Pulling Back the Curtain on the Past

Written by Iyeh Mohammadi
Illustrated by Peter Hong
Social media has its faults, but one thing that it’s done well is allow people from every walk of life to make their voices heard. The world may seem peaceful, but that doesn’t mean that things are perfect. Under this thin veneer of civility, issues like institutional racism, sexism and exploitation are ever more present. Social media has given people who’ve been disenfranchised for so long the opportunity speak out about their experiences. And with the resurgence of social justice movements like Black Lives Matter in the wake of the May 2020 shooting of George Floyd, it is more important than ever to look back at our past and re-examine our biases. And unfortunately, in regards to social justice, the historical side of science isn’t pretty.

Just as institutional racism has infected society at its roots, it’s also affected the scientific community. Take for example the field of eugenics. Eugenics is the practice of weeding out ‘inferior’ people from of the population (usually people of color, the disabled, the mentally ill, and those who identify as being LGBTQIA+). And until World War II, it was incredibly popular and had well-known supporters like Alexander Graham Bell (the inventor of the telephone), Jacques Cousteau (the explorer) and Francis Crick (supposedly one of the first people who discovered DNA’s structure). Advocates of this abhorrent practice often turn to genetics for justification, using the debunked notion that humans are genetically divided into races with some (white European) being genetically more intelligent than others.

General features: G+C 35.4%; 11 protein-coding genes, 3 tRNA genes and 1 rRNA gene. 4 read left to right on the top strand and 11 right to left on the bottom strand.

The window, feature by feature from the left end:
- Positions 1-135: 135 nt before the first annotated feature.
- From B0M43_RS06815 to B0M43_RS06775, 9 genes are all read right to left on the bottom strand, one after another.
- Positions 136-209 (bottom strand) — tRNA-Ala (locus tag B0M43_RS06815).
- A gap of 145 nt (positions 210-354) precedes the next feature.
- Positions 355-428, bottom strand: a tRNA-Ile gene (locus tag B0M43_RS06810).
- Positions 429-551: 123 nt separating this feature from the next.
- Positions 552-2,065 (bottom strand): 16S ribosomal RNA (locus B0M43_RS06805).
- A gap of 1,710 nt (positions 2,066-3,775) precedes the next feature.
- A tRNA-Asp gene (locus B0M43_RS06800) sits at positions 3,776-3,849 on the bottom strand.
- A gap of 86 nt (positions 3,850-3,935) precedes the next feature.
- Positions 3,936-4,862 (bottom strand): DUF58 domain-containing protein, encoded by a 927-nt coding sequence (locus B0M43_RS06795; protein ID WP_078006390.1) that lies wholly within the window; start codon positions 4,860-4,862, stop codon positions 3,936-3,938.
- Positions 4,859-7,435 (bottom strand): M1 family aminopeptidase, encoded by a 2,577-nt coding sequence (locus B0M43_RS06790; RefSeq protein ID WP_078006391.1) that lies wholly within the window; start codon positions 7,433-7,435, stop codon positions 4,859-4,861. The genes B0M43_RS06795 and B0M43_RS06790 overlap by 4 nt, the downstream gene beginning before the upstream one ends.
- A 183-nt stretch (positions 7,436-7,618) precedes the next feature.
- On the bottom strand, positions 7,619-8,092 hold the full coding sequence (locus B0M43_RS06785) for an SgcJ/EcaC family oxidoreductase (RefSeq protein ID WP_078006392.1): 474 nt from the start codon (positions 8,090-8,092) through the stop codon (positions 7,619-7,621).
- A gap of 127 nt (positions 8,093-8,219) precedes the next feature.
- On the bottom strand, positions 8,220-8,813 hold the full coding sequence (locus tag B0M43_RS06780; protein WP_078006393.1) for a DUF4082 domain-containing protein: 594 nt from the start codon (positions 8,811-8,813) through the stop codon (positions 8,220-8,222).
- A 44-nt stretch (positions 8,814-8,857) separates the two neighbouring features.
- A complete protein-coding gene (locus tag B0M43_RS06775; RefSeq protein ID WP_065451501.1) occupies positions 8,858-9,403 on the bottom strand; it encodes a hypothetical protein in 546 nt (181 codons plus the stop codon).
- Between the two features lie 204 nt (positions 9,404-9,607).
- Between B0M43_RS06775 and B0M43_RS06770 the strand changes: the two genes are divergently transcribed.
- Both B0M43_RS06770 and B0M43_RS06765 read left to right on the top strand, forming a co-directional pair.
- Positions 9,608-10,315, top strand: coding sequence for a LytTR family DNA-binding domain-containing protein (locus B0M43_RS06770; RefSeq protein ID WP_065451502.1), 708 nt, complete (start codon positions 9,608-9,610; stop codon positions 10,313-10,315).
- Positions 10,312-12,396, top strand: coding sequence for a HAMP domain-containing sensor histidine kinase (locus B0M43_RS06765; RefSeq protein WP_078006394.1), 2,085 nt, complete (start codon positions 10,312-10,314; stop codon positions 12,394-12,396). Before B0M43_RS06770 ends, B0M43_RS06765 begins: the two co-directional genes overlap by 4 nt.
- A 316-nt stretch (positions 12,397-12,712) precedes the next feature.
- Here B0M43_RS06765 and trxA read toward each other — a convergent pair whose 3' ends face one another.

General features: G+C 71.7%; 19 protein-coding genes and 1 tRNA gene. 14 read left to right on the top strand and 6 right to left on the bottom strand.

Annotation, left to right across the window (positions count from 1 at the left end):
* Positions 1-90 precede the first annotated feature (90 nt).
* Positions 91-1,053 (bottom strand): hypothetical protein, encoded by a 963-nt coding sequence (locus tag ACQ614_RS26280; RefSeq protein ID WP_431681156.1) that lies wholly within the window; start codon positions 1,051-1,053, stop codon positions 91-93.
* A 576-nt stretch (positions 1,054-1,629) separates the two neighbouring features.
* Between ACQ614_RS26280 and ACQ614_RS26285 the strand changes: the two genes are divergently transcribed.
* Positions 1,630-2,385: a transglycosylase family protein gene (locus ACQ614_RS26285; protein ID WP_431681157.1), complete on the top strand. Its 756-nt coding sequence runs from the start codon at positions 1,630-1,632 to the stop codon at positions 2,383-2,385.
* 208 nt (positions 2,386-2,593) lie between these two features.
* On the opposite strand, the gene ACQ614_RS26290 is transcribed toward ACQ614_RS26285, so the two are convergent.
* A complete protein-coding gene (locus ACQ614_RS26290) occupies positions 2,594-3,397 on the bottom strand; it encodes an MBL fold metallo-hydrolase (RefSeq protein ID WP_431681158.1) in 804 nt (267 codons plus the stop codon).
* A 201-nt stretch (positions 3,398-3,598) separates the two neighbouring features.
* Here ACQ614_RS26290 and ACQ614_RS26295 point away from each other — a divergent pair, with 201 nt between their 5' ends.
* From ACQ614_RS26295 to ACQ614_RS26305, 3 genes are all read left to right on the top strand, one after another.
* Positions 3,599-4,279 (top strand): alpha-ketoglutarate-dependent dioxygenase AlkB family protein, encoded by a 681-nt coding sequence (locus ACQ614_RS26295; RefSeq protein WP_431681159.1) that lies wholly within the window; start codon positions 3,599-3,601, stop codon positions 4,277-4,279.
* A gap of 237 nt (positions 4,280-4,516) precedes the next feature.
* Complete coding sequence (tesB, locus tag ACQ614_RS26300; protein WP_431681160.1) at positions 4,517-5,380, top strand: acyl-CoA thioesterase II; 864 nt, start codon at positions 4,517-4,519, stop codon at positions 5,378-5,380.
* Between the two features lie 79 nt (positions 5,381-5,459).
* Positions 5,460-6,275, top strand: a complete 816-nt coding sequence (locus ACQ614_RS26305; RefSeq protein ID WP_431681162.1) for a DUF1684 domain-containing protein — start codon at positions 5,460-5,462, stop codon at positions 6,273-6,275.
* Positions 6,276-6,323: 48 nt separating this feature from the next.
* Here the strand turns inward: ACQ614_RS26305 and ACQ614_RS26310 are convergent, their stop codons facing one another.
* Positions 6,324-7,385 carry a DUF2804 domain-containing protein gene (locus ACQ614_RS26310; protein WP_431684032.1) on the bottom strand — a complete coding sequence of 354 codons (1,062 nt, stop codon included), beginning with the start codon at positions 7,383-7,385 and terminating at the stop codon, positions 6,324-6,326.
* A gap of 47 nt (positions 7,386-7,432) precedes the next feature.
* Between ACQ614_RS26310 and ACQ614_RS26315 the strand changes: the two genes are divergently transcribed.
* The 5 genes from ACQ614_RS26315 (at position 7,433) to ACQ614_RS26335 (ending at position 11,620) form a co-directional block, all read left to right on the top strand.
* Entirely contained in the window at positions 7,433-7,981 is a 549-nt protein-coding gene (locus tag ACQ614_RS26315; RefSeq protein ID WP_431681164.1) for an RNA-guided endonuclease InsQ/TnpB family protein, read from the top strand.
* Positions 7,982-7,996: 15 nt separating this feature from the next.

Systemic racism isn’t just isolated to an outdated and rightfully hated field of study. Consider Henrietta Lacks, an African American woman who has saved countless of lives, but most people wouldn’t know her name. After dying from cervical cancer at age 31 in 1951, cells from her tumors were cultured and eventually became the HeLa cell line, one of the most important cell lines in medical research; these cells can be grown and maintained indefinitely in a lab and have contributed to the discovery of countless treatments and cures. But neither she nor her family were ever compensated for this—in fact, they didn’t even know of this line’s existence until 1975 as the cells were taken without Henrietta’s consent or knowledge.